How Does a Tesla Drive In Heavy Rain?
Driving an electric car can be a satisfying experience, even more so if it’s a futuristic car like Tesla. However, since these cars are relatively new, people may not know everything about handling them in extreme conditions. For example, you may wonder if you can drive your Tesla in the rain and how it drives in heavy rain.
Tesla cars drive beautifully and smoothly in heavy rain. They drive elegantly during rain without slipping or spinning thanks to their deep-tread tires, 4-wheel-drive and all-wheel-drive drivetrains, and heavy weights. In addition, their motors are perfectly sealed, so water never gets in.
Read on to learn more about the features that make driving Tesla cars safe in heavy rains. I’ll also talk about charging options and safety precautions while it’s raining.
Table of Contents
- Features that Make Teslas Safe in the Rain
- Charging your Tesla Batteries in the Rain
- Final Thoughts
Features that Make Teslas Safe in the Rain
Driving a Tesla in a downpour is safe and hassle-free because of its superior design and features. Here are the main ones:
Large and Deep-tread Tires
One of the most important things determining how gracefully a car, electric or otherwise, can navigate rain is its tires. The best tire for heavy rain features deep treads that maximize contact with the road by moving water away.
Tesla tires are different from regular car tires because of their higher quality materials, thicker sidewalls, and synthetic rubber. Customers are particularly happy with the deep treads on Tesla tires that are crucial in rainy conditions. These tires are designed to tolerate the high power placed on tires during acceleration because electric cars can have all their torque available.
In addition, since Tesla cars are heavier than regular vehicles, they need larger tires to tolerate this weight. As a result, they have a higher grip, making them ideal for rainy weather.
Cars can be 2-wheel drive, 4-wheel drive, and all-wheel drive. 2WD cars aren’t ideal for rainy conditions since the engine sends torque and power to only two wheels, either front or back. This way, only one pair of wheels can have traction and grip in slippery conditions.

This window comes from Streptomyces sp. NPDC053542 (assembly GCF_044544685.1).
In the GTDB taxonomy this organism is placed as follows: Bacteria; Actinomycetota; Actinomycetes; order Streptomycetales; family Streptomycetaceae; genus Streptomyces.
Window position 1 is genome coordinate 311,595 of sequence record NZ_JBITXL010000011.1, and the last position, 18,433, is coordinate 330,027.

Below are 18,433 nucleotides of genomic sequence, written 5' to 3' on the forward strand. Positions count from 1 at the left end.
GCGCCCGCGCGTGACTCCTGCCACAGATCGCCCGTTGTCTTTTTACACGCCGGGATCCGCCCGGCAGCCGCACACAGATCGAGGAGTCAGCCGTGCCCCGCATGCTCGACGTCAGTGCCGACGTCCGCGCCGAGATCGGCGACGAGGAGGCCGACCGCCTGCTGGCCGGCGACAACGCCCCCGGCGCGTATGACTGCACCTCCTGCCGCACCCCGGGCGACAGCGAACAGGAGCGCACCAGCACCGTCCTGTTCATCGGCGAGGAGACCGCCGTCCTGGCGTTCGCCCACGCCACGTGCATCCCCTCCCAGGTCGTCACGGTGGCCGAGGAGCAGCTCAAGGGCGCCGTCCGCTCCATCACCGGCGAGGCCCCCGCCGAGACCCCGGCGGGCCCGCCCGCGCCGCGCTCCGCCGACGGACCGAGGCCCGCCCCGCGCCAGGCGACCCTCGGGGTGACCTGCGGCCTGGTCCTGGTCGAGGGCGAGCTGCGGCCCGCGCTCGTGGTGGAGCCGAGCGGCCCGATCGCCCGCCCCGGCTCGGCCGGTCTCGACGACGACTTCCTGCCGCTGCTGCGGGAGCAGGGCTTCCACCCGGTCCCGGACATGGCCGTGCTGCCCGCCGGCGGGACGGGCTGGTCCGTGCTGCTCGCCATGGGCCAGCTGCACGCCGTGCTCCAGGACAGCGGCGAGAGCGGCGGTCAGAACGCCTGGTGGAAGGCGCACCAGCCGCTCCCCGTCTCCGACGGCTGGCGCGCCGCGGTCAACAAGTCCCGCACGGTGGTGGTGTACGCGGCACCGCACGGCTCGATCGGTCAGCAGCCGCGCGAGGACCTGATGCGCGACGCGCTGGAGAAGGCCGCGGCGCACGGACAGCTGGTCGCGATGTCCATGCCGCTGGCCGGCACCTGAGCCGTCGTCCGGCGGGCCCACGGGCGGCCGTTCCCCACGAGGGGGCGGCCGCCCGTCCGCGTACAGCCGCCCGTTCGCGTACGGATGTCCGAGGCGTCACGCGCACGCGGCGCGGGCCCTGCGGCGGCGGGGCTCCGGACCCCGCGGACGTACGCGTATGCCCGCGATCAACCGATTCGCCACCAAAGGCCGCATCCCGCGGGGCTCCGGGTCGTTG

In 4WD and AWD, all wheels receive power from the motor. They’re different in that a 4-wheel-drive system isn’t always on, and you can only use it on rough roads and rainy conditions. That’s because the drivetrain isn’t designed for dry roads and doesn’t respond well in normal conditions. On the other hand, all-wheel-drive is always on and can adapt to different road conditions to send power to the wheels.
All models of Tesla vehicles come with 4WD or AWD drivetrains. These configurations give you better control over your vehicle in slippery conditions. Since both axles and all wheels receive power from the engine, you can get higher chances of getting wheel traction.
This way, if one wheel loses traction (the friction between the road and the wheel), there’s a higher chance that the other wheel grips to the road surface and helps you maintain control.
The models with AWD (such as Model Y and Model S) feature two electric motors that send torque to all wheels, giving an even higher control due to better traction and stability.
Torque vectoring is a feature that helps vehicles maintain stability in different conditions. Even if the car is 4WD or AWD, torque vectoring makes sure each wheel receives enough power to match the current conditions. So, if a wheel is losing its grip on a slippery road, this feature quickly reduces the power to that wheel to stop it from spinning.
While torque vectoring is present in most modern cars, electric cars, especially Tesla cars, are better at handling a wheel that’s losing its grip. As mentioned above, Tesla cars have two electric motors, each handling one axle. This exclusive power source for each axle makes adjusting power much faster, taking place only in milliseconds.
Heavier Weight and Even Weight Distribution
Tesla cars are famous for being among the heaviest cars on the market. While electric cars are generally heavier than regular vehicles due to their bulky and heavy batteries, Tesla cars are even heavier than most electric cars.
Weight is a crucial element that helps your vehicle stick to the road in slippery conditions. This increased grip is crucial in helping you control the vehicle and avoid spinning around.
Even more important than the vehicle’s weight is weight distribution. If a car is extremely heavy but one side of the car, like the front, is heavier than the other, it can lead to traction issues on slippery roads. However, in Tesla cars, weight distribution is more even due to its specific design.
Since Tesla cars are exclusively electric cars – not hybrids – they only work on batteries. So, they need huge batteries to produce these impressive mileages that Tesla cars are famous for. That’s why Tesla has spread the huge batteries on the car’s floor in the form of a sheet. This unique design makes the battery weight evenly distributed across all car parts, leading to the same traction across all wheels.